When Killer Frost discovered that the consciousness of Raymond, the previous Firestorm, existed within Rusch, Thinker exploited a new
Murphy C. Anderson, Jr. was an American comics artist, known as one of the premier inkers of his era, who worked for companies such as DC Comics for over fifty years, starting in the Golden Age of Comic Books in the 1940s. He worked on such characters as Hawkman, Zatanna, the Spectre, Superman, as well as on the Buck Rogers daily syndicated newspaper comic strip. Anderson contributed for many years to PS, the preventive maintenance comics magazine of the U. S. Army. Murphy Anderson was born on July 9, 1926, in Asheville, North Carolina, while in grade school moved with his family to Greensboro, North Carolina. After graduating high school in 1943, he attended the University of North Carolina before moving to New York City seeking work in the comics industry, was hired by Jack Byrne as a staff artist at the comic-book publisher Fiction House, his first confirmed credit is the two-and-two-thirds-page nonfiction aviation featurette "Jet Propulsion" in Wings Comics #48, his first fiction feature was an eight-page "Suicide Smith and the Air Commanders" story in Wings Comics #50.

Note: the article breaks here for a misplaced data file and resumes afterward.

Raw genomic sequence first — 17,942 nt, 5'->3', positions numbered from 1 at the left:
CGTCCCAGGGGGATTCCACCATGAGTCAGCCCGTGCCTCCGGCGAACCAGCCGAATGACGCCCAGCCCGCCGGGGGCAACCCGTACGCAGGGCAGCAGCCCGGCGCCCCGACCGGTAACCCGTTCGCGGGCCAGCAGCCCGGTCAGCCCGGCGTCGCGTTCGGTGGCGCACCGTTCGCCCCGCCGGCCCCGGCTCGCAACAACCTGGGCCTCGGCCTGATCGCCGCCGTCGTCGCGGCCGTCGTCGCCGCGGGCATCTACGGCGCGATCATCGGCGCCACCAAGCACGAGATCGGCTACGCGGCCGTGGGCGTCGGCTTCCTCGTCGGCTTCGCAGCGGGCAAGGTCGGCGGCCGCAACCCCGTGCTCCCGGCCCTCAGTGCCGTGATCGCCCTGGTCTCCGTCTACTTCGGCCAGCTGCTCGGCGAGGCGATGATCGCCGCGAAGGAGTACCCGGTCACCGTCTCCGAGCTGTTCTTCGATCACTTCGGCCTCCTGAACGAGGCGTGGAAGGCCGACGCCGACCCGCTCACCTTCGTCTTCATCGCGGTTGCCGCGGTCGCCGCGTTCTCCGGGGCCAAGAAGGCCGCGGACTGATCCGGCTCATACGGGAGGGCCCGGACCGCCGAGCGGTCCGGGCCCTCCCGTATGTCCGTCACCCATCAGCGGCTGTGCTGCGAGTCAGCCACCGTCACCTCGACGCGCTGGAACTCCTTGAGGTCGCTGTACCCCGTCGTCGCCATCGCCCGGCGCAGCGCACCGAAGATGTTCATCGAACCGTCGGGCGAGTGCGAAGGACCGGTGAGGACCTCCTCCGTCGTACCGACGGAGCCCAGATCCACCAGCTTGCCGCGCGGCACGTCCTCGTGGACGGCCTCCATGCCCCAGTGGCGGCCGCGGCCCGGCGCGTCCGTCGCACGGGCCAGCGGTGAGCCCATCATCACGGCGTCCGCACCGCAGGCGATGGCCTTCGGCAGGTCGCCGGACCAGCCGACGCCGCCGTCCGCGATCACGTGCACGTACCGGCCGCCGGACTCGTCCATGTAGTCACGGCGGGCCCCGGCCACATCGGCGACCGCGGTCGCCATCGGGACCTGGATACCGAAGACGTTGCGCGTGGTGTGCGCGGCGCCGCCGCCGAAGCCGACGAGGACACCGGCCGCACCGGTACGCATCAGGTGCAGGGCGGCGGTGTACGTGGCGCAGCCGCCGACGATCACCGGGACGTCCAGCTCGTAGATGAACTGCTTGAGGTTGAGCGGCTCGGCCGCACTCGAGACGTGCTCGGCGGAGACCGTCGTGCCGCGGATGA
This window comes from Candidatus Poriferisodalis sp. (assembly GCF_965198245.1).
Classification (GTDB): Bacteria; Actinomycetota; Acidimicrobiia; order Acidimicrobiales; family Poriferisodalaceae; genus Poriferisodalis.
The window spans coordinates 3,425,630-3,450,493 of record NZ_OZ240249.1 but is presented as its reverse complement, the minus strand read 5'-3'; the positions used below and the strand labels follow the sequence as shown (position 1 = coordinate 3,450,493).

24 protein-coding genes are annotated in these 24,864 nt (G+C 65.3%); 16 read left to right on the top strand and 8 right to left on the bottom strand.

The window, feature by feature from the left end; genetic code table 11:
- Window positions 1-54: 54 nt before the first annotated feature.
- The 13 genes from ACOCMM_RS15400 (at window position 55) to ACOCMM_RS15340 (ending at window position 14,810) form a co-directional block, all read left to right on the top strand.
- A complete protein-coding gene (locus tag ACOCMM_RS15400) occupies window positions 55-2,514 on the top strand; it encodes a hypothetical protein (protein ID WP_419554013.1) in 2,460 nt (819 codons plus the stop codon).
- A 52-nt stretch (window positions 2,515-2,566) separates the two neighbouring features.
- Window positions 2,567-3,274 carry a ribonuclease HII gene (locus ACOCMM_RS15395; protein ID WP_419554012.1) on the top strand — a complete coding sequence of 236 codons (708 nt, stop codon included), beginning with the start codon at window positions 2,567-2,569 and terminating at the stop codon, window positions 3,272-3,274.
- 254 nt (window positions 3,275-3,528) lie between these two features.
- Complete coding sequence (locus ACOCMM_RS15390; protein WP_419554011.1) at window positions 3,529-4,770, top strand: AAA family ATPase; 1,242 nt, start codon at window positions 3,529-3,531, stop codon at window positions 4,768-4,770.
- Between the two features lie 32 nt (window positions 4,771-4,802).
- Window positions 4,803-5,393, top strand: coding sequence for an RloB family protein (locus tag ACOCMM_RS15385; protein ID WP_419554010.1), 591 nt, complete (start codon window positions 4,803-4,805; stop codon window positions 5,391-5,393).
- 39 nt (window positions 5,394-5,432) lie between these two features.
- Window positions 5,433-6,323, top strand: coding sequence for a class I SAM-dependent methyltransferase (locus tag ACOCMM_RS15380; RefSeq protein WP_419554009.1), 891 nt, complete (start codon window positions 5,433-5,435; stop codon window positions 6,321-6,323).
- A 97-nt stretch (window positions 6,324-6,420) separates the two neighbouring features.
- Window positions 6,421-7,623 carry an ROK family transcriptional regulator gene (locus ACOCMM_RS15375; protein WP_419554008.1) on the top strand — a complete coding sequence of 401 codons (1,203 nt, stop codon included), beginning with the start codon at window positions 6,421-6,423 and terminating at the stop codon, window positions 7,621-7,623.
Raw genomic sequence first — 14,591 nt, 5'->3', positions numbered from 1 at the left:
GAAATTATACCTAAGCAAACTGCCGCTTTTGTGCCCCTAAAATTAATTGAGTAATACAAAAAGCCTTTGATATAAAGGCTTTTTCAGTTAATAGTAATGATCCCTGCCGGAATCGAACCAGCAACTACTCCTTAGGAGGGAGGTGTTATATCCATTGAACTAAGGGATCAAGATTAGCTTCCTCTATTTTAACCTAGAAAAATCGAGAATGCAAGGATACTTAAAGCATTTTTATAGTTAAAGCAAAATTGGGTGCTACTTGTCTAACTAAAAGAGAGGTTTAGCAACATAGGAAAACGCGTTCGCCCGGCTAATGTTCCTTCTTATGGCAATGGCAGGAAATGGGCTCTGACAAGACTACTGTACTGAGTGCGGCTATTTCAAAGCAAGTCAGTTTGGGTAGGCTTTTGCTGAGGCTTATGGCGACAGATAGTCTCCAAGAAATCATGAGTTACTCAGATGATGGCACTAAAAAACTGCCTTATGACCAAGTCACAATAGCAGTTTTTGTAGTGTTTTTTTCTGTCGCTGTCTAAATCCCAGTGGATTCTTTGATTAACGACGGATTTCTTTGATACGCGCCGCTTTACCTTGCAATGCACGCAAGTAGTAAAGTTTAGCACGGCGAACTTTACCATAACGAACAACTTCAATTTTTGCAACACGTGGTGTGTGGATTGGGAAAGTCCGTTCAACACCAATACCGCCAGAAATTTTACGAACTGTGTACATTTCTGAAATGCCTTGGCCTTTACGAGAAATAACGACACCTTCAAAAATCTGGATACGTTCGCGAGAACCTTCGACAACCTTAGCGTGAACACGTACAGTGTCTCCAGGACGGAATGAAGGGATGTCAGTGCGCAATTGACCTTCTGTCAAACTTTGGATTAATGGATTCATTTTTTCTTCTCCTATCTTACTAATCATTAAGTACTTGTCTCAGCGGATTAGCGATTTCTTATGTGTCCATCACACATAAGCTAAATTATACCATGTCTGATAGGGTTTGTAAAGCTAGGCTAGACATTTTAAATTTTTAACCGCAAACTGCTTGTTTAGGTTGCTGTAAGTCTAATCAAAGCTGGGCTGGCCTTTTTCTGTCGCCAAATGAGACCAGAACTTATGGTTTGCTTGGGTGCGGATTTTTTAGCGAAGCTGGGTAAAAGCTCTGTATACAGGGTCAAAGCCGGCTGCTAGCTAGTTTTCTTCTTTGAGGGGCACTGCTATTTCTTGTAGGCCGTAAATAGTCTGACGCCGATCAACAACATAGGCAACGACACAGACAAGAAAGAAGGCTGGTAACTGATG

By the following month he was the regular artist on the Planet Comics features "Life on Other Worlds" and "Star Pirate". Anderson continued doing comics work, as well as illustrations for science-fiction pulp magazines, during his stateside postings while serving in the United States Navy from 1944 to 1945. From 1947 to 1949, Anderson was the artist on the Buck Rogers comic-book series. During the 1950s, Anderson worked for several publishers including Pines Comics, St. John Publications, Ziff Davis, DC Comics, Atlas Comics, that decade's predecessor of Marvel Comics. Anderson succeeded artist and co-creator Carmine Infantino on the superhero feature "Captain Comet" beginning with the story "The Girl from the Diamond Planet" in Strange Adventures #12. Years Anderson and writer John Broome created the feature "Atomic Knights" in Strange Adventures #117, which Anderson described as his favorite assignment. Anderson and writer Gardner Fox launched the Hawkman series in May 1964 and introduced the Zatanna character in issue #4.